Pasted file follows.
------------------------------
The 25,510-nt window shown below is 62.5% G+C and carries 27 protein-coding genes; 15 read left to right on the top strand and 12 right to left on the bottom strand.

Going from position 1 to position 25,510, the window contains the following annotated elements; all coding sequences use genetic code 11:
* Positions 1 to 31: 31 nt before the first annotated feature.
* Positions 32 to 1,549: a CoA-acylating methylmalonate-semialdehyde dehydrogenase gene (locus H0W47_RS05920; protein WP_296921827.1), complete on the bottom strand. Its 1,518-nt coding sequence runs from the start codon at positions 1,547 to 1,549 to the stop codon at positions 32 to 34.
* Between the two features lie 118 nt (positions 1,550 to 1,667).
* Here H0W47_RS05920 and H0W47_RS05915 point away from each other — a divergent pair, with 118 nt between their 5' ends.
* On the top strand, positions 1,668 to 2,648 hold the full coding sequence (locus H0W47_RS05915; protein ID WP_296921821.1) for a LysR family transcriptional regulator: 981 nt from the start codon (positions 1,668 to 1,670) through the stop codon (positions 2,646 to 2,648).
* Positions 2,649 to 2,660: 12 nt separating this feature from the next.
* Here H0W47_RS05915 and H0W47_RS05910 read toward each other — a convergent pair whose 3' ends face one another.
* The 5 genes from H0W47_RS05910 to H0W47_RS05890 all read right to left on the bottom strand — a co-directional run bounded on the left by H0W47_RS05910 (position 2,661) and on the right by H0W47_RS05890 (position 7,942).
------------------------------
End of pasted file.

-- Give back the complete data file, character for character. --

The 25,510-nt window shown below is 62.5% G+C and carries 27 protein-coding genes; 15 read left to right on the top strand and 12 right to left on the bottom strand.

Going from position 1 to position 25,510, the window contains the following annotated elements; all coding sequences use genetic code 11:
* Positions 1 to 31: 31 nt before the first annotated feature.
* Positions 32 to 1,549: a CoA-acylating methylmalonate-semialdehyde dehydrogenase gene (locus H0W47_RS05920; protein WP_296921827.1), complete on the bottom strand. Its 1,518-nt coding sequence runs from the start codon at positions 1,547 to 1,549 to the stop codon at positions 32 to 34.
* Between the two features lie 118 nt (positions 1,550 to 1,667).
* Here H0W47_RS05920 and H0W47_RS05915 point away from each other — a divergent pair, with 118 nt between their 5' ends.
* On the top strand, positions 1,668 to 2,648 hold the full coding sequence (locus H0W47_RS05915; protein ID WP_296921821.1) for a LysR family transcriptional regulator: 981 nt from the start codon (positions 1,668 to 1,670) through the stop codon (positions 2,646 to 2,648).
* Positions 2,649 to 2,660: 12 nt separating this feature from the next.
* Here H0W47_RS05915 and H0W47_RS05910 read toward each other — a convergent pair whose 3' ends face one another.
* The 5 genes from H0W47_RS05910 to H0W47_RS05890 all read right to left on the bottom strand — a co-directional run bounded on the left by H0W47_RS05910 (position 2,661) and on the right by H0W47_RS05890 (position 7,942).